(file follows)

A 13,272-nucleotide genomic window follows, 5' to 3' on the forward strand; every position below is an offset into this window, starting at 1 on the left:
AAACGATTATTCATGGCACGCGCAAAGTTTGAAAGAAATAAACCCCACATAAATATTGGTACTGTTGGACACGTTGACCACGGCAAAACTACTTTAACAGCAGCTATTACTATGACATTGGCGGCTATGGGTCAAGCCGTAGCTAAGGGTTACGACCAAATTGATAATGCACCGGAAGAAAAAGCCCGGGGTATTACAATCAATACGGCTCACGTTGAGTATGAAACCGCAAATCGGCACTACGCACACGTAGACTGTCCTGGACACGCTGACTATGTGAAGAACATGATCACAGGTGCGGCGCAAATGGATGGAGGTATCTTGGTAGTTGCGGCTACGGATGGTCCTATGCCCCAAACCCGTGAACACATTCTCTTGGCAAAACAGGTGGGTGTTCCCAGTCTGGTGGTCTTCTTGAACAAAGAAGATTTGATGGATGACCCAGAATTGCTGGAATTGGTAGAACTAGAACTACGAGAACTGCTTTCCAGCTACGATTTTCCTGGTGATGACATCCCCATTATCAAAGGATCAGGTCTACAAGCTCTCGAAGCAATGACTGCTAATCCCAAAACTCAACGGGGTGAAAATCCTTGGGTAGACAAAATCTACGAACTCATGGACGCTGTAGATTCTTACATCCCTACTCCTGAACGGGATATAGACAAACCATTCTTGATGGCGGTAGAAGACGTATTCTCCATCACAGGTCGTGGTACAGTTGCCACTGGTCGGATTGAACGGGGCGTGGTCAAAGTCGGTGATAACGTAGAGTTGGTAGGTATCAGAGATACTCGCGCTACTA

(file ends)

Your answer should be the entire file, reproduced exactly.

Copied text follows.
A 13,272-nucleotide genomic window follows, 5' to 3' on the forward strand; every position below is an offset into this window, starting at 1 on the left:
AAACGATTATTCATGGCACGCGCAAAGTTTGAAAGAAATAAACCCCACATAAATATTGGTACTGTTGGACACGTTGACCACGGCAAAACTACTTTAACAGCAGCTATTACTATGACATTGGCGGCTATGGGTCAAGCCGTAGCTAAGGGTTACGACCAAATTGATAATGCACCGGAAGAAAAAGCCCGGGGTATTACAATCAATACGGCTCACGTTGAGTATGAAACCGCAAATCGGCACTACGCACACGTAGACTGTCCTGGACACGCTGACTATGTGAAGAACATGATCACAGGTGCGGCGCAAATGGATGGAGGTATCTTGGTAGTTGCGGCTACGGATGGTCCTATGCCCCAAACCCGTGAACACATTCTCTTGGCAAAACAGGTGGGTGTTCCCAGTCTGGTGGTCTTCTTGAACAAAGAAGATTTGATGGATGACCCAGAATTGCTGGAATTGGTAGAACTAGAACTACGAGAACTGCTTTCCAGCTACGATTTTCCTGGTGATGACATCCCCATTATCAAAGGATCAGGTCTACAAGCTCTCGAAGCAATGACTGCTAATCCCAAAACTCAACGGGGTGAAAATCCTTGGGTAGACAAAATCTACGAACTCATGGACGCTGTAGATTCTTACATCCCTACTCCTGAACGGGATATAGACAAACCATTCTTGATGGCGGTAGAAGACGTATTCTCCATCACAGGTCGTGGTACAGTTGCCACTGGTCGGATTGAACGGGGCGTGGTCAAAGTCGGTGATAACGTAGAGTTGGTAGGTATCAGAGATACTCGCGCTACTA